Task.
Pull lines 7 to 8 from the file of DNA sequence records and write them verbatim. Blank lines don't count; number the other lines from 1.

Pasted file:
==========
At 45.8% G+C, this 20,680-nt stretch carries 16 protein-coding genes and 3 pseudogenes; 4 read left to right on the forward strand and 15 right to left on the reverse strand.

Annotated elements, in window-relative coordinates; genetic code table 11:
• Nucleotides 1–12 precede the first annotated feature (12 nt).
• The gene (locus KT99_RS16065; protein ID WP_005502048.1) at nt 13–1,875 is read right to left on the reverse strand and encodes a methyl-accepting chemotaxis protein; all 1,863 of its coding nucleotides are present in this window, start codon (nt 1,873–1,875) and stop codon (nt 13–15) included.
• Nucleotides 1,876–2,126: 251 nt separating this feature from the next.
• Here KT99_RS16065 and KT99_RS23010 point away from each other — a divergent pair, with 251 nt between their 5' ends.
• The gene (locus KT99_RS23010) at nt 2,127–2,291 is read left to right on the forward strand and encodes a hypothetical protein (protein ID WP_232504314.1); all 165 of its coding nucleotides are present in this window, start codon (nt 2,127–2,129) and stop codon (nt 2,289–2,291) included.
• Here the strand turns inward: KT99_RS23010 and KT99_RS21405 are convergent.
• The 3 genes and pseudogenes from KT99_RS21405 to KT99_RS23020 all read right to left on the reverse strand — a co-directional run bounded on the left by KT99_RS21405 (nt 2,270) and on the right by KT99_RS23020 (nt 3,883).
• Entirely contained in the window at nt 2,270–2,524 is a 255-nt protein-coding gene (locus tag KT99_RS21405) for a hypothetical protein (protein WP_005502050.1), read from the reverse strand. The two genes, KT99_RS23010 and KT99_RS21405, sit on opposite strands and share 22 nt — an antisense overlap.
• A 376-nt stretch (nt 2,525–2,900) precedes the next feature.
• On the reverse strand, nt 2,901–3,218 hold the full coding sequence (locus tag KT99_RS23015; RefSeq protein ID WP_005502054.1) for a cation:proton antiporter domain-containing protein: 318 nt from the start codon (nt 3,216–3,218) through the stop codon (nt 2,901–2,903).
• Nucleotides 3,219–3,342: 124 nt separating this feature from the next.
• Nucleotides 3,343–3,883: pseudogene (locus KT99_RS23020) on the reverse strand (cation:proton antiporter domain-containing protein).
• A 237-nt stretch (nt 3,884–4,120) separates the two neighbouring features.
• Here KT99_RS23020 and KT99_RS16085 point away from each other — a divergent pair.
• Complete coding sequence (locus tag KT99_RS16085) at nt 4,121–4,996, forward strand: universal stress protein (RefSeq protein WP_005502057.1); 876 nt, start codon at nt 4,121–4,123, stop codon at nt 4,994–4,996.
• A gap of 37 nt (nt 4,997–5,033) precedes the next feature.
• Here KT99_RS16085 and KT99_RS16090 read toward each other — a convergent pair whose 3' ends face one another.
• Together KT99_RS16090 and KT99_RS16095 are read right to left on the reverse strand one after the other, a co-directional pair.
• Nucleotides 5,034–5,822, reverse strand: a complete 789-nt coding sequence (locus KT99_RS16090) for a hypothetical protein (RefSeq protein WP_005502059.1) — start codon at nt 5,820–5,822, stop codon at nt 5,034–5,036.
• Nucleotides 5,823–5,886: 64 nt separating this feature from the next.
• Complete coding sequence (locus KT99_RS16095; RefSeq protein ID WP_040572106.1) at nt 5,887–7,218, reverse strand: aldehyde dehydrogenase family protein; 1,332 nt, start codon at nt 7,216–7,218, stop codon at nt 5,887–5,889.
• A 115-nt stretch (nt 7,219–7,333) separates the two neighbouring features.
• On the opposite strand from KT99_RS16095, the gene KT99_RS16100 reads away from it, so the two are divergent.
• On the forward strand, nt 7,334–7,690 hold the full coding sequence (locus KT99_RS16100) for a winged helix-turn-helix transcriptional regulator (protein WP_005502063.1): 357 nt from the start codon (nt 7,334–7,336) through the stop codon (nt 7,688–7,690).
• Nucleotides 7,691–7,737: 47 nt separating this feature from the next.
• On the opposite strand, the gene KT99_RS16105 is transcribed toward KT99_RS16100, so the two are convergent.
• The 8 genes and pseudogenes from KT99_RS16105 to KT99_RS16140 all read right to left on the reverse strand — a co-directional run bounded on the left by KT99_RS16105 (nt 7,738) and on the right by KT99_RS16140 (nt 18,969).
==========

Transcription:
• The gene (locus KT99_RS23010) at nt 2,127–2,291 is read left to right on the forward strand and encodes a hypothetical protein (protein ID WP_232504314.1); all 165 of its coding nucleotides are present in this window, start codon (nt 2,127–2,129) and stop codon (nt 2,289–2,291) included.
• Here the strand turns inward: KT99_RS23010 and KT99_RS21405 are convergent.